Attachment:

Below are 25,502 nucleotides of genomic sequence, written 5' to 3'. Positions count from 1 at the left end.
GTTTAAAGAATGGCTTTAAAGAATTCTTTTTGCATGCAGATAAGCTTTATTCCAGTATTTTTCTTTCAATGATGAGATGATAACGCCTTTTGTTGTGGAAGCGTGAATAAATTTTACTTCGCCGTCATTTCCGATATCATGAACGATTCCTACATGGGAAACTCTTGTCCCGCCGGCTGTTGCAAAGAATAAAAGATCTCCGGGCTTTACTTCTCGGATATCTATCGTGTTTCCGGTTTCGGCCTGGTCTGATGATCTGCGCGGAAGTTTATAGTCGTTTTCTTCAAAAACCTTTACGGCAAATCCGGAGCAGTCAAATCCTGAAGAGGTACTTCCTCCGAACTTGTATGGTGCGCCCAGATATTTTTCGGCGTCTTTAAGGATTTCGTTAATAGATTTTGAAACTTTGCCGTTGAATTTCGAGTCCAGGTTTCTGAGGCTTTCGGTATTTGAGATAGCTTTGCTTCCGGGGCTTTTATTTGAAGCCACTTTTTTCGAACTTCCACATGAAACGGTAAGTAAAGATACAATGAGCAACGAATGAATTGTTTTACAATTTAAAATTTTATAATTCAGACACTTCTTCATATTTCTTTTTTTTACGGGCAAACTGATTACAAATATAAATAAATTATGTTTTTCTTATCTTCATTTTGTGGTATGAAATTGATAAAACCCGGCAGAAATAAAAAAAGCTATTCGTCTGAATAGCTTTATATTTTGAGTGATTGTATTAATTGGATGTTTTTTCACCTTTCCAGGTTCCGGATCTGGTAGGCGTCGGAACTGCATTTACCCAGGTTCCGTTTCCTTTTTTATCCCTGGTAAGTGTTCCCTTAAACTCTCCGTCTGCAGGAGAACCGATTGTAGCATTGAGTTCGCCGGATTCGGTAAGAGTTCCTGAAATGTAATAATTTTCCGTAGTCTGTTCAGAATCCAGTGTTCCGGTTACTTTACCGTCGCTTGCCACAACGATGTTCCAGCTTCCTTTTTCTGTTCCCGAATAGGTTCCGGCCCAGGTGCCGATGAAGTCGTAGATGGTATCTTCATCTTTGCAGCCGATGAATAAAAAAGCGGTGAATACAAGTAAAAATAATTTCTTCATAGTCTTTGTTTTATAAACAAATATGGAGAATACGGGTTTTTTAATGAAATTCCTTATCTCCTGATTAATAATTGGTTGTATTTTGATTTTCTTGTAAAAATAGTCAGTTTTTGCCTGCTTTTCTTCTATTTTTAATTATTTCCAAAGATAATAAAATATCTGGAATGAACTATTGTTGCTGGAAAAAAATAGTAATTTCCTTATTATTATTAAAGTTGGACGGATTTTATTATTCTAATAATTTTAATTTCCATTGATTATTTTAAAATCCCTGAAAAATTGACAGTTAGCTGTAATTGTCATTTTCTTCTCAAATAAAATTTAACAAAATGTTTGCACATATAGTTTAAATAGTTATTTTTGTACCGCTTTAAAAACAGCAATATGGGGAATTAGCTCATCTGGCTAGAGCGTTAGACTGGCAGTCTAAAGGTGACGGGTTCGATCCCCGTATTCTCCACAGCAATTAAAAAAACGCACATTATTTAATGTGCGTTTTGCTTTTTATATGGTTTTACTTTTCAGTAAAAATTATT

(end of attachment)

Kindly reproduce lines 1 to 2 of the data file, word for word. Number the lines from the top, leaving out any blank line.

Below are 25,502 nucleotides of genomic sequence, written 5' to 3'. Positions count from 1 at the left end.
GTTTAAAGAATGGCTTTAAAGAATTCTTTTTGCATGCAGATAAGCTTTATTCCAGTATTTTTCTTTCAATGATGAGATGATAACGCCTTTTGTTGTGGAAGCGTGAATAAATTTTACTTCGCCGTCATTTCCGATATCATGAACGATTCCTACATGGGAAACTCTTGTCCCGCCGGCTGTTGCAAAGAATAAAAGATCTCCGGGCTTTACTTCTCGGATATCTATCGTGTTTCCGGTTTCGGCCTGGTCTGATGATCTGCGCGGAAGTTTATAGTCGTTTTCTTCAAAAACCTTTACGGCAAATCCGGAGCAGTCAAATCCTGAAGAGGTACTTCCTCCGAACTTGTATGGTGCGCCCAGATATTTTTCGGCGTCTTTAAGGATTTCGTTAATAGATTTTGAAACTTTGCCGTTGAATTTCGAGTCCAGGTTTCTGAGGCTTTCGGTATTTGAGATAGCTTTGCTTCCGGGGCTTTTATTTGAAGCCACTTTTTTCGAACTTCCACATGAAACGGTAAGTAAAGATACAATGAGCAACGAATGAATTGTTTTACAATTTAAAATTTTATAATTCAGACACTTCTTCATATTTCTTTTTTTTACGGGCAAACTGATTACAAATATAAATAAATTATGTTTTTCTTATCTTCATTTTGTGGTATGAAATTGATAAAACCCGGCAGAAATAAAAAAAGCTATTCGTCTGAATAGCTTTATATTTTGAGTGATTGTATTAATTGGATGTTTTTTCACCTTTCCAGGTTCCGGATCTGGTAGGCGTCGGAACTGCATTTACCCAGGTTCCGTTTCCTTTTTTATCCCTGGTAAGTGTTCCCTTAAACTCTCCGTCTGCAGGAGAACCGATTGTAGCATTGAGTTCGCCGGATTCGGTAAGAGTTCCTGAAATGTAATAATTTTCCGTAGTCTGTTCAGAATCCAGTGTTCCGGTTACTTTACCGTCGCTTGCCACAACGATGTTCCAGCTTCCTTTTTCTGTTCCCGAATAGGTTCCGGCCCAGGTGCCGATGAAGTCGTAGATGGTATCTTCATCTTTGCAGCCGATGAATAAAAAAGCGGTGAATACAAGTAAAAATAATTTCTTCATAGTCTTTGTTTTATAAACAAATATGGAGAATACGGGTTTTTTAATGAAATTCCTTATCTCCTGATTAATAATTGGTTGTATTTTGATTTTCTTGTAAAAATAGTCAGTTTTTGCCTGCTTTTCTTCTATTTTTAATTATTTCCAAAGATAATAAAATATCTGGAATGAACTATTGTTGCTGGAAAAAAATAGTAATTTCCTTATTATTATTAAAGTTGGACGGATTTTATTATTCTAATAATTTTAATTTCCATTGATTATTTTAAAATCCCTGAAAAATTGACAGTTAGCTGTAATTGTCATTTTCTTCTCAAATAAAATTTAACAAAATGTTTGCACATATAGTTTAAATAGTTATTTTTGTACCGCTTTAAAAACAGCAATATGGGGAATTAGCTCATCTGGCTAGAGCGTTAGACTGGCAGTCTAAAGGTGACGGGTTCGATCCCCGTATTCTCCACAGCAATTAAAAAAACGCACATTATTTAATGTGCGTTTTGCTTTTTATATGGTTTTACTTTTCAGTAAAAATTATT